Yet somehow it gave her an interest that survived Watergate ("I felt like someone had personally burglarized my house," she said) and transferred from the Republicans to the Democrats when Jimmy Carter ran for president.

In the years after Carter's 1976 campaign, Pam Miles became the quintessential Democratic campaign worker. Hanging in the basement of her brick split-level are autographed sketches she's done of the candidates she's worked for: Carter, Gov. Charles S. Robb, former Virginia attorney general Andrew P. Miller, and current state Attorney General Gerald Baliles, her Democratic hero, whom she served as a campaign coordinator last year.

As it turned out, it was Baliles who gave Miles her first clue that the deal had been struck for Davis. Standing in the lobby of Roanoke's Patrick Henry Hotel, Baliles was uncharacteristically quiet when Miles asked for his predictions. "Two ballots at the most," he said with a mysterious half smile.

Arriving at the convention hall Friday evening, Miles and her friends found the atmosphere strangely subdued. The recent fracas over Del. Owen B. Pickett of Virginia Beach, who was the party leaders' anointed candidate early this spring only to be rejected last month by the rank and file, had left candidates little time to organize.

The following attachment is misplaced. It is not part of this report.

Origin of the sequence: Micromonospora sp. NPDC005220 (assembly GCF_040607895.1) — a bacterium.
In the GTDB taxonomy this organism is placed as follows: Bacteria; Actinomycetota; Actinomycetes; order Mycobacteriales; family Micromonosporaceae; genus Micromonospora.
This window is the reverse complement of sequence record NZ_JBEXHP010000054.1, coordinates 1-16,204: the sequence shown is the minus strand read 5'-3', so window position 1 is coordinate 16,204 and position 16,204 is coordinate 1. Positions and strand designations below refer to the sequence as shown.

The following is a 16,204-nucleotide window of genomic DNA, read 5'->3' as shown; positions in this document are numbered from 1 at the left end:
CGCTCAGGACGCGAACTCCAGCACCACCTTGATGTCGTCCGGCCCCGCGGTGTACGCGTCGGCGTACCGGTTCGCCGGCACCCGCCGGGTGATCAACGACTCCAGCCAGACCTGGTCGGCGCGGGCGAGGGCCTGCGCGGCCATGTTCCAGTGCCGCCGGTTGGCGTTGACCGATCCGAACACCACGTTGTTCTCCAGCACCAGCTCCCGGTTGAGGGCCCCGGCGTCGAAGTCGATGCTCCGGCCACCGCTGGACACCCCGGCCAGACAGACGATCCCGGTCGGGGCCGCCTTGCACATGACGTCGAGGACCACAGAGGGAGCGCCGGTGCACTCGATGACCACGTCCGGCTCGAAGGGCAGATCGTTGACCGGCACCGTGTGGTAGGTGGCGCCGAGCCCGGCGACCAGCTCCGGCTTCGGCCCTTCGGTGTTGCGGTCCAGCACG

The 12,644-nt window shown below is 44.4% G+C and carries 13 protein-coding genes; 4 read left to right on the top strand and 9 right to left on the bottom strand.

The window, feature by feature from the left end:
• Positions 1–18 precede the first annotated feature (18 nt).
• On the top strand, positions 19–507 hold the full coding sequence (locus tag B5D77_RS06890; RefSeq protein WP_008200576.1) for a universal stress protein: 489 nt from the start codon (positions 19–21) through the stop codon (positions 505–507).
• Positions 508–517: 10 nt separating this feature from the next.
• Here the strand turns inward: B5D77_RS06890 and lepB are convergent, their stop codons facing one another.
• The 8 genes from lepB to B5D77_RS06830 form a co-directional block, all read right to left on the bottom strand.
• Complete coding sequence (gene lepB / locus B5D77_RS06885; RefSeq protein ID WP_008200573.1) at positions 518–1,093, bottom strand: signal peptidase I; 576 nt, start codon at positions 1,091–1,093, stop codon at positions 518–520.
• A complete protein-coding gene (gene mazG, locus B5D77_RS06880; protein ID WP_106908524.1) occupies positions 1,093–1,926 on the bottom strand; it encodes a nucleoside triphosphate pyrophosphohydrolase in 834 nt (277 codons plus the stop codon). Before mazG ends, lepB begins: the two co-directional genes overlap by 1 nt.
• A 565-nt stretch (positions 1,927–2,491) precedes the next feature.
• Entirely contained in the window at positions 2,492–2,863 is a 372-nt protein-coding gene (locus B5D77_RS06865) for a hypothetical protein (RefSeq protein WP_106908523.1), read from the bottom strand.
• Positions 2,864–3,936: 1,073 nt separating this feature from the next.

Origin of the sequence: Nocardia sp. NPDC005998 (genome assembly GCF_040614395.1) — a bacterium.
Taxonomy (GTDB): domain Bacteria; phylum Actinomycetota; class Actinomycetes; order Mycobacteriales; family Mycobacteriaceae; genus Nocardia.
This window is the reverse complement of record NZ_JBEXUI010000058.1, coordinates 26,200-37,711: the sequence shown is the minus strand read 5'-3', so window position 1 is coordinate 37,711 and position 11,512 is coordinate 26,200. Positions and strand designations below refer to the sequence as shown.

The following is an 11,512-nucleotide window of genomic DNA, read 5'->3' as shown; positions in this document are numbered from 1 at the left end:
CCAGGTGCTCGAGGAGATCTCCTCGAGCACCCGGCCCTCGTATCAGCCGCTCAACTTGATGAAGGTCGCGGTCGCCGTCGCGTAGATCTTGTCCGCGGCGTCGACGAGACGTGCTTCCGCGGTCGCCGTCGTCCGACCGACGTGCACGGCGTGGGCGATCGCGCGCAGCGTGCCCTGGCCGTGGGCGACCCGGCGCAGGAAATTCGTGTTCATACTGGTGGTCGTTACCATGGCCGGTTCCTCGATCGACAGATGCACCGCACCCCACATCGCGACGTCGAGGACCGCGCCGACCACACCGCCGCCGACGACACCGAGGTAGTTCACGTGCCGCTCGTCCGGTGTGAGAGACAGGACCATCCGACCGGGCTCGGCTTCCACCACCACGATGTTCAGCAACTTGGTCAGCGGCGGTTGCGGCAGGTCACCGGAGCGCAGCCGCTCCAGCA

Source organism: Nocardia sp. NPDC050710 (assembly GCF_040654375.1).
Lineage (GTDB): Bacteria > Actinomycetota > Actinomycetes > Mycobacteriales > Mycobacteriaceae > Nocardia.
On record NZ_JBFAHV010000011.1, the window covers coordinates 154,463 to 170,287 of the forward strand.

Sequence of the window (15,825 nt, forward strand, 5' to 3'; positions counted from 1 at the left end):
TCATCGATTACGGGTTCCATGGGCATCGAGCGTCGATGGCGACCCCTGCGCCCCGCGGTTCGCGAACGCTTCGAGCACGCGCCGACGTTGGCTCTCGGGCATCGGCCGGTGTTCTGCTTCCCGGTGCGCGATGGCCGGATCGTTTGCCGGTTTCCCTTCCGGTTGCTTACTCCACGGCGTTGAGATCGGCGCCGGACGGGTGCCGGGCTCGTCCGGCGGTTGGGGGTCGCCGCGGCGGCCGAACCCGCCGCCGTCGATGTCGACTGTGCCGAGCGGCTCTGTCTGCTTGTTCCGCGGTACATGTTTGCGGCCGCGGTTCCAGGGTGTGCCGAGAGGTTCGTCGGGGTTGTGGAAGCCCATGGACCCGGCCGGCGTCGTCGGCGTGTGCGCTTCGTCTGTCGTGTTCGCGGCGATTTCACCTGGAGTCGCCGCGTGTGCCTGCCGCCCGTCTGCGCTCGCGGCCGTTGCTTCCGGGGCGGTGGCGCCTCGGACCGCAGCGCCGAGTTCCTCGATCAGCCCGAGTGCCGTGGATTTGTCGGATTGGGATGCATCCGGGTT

There were only a handful of the brightly colored handbills, stickers, hats and signs that usually litter political convention halls. Even the usual ear-splitting din had been toned down. If the half-dozen favorite son candidates were trying to lobby undecided delegates, they were certainly being quiet about it.

By the time Miles heard the national anthem signal the start of the convention Friday night, she was mildly aggravated. Aides of Davis and Robb were circulating among the clumps of delegates on the convention floor, putting out the word that the governor supported Davis' candidacy and urging Horan, Fisher, state Sen. Virgil Goode and Senate Majority Leader Hunter B. Andrews to step aside.

Orange "Draft Davis" buttons and signs began to sprout everywhere, leaving many to complain that the "draft" was really a well-orchestrated campaign by Davis, who had formally pulled his name out of consideration only two weeks before.

Even though she had no objection to Davis himself, Miles felt the party rank and file had a right to choose its own Senate candidate. "We've been maneuvered once and we don't want to be maneuvered twice," she said, recalling Pickett's ill-fated candidacy as she waited in line to buy a soft drink and hot dog. "I just hope it's not all over before it has even begun."

Back in the Fairfax delegation, Horan's backers were on the warpath. "I can't believe this," groused Norma Heck, who worried that a vacancy in the lieutenant governor's slot could give Republicans a springboard to the governor's seat. "We work for 16 years to get ourselves a governor, and now we're ready to tear it apart our own stupid selves."